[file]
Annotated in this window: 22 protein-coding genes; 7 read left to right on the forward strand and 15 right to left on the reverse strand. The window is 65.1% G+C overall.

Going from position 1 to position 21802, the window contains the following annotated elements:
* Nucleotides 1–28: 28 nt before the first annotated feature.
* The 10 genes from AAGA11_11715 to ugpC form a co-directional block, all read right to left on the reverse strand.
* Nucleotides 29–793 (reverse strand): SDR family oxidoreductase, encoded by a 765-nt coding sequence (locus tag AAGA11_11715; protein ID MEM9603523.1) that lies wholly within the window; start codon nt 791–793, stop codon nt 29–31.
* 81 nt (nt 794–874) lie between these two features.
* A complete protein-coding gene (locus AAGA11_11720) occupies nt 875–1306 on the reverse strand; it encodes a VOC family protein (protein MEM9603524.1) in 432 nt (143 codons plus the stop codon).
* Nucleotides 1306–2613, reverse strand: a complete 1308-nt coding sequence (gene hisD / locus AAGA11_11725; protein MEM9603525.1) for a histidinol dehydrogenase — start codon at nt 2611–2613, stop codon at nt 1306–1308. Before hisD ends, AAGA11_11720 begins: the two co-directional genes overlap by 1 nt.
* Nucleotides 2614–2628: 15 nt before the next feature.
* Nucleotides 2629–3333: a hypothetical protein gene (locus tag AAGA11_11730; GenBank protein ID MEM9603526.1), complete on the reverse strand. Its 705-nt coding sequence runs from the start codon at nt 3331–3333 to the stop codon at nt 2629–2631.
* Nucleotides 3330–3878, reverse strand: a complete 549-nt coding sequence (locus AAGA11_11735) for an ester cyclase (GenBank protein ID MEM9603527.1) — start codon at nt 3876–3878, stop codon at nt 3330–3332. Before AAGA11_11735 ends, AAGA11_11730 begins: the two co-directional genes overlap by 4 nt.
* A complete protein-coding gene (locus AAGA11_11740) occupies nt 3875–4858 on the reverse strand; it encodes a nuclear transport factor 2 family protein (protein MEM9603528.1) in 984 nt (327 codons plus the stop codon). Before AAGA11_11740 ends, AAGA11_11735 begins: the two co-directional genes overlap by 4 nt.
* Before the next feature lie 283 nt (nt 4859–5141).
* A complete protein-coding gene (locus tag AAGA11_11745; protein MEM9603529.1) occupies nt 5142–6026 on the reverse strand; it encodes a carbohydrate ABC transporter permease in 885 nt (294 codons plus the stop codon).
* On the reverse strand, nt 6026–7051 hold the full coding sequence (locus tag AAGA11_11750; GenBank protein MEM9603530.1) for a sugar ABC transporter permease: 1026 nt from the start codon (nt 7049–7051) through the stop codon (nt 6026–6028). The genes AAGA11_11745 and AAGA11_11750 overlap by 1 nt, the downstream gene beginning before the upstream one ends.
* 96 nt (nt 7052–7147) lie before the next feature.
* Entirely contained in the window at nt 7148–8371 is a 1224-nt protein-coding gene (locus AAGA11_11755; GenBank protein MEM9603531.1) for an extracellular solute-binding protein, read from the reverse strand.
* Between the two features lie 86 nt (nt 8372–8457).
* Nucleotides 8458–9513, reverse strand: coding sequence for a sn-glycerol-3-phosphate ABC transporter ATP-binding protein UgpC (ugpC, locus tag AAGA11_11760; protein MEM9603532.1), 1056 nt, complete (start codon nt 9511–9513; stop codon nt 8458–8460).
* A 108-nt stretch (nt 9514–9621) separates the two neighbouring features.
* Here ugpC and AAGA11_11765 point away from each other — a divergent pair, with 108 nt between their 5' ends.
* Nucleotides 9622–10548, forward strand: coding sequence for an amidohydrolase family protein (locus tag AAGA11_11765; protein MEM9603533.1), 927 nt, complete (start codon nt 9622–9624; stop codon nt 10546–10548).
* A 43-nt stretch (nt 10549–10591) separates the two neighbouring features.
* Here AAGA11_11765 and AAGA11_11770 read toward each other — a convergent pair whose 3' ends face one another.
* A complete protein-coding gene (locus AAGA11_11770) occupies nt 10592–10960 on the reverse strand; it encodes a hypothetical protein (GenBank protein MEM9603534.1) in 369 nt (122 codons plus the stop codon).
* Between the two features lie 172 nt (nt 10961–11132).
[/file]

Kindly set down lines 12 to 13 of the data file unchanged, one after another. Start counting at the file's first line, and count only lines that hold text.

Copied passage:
* A complete protein-coding gene (locus AAGA11_11740) occupies nt 3875–4858 on the reverse strand; it encodes a nuclear transport factor 2 family protein (protein MEM9603528.1) in 984 nt (327 codons plus the stop codon). Before AAGA11_11740 ends, AAGA11_11735 begins: the two co-directional genes overlap by 4 nt.
* Before the next feature lie 283 nt (nt 4859–5141).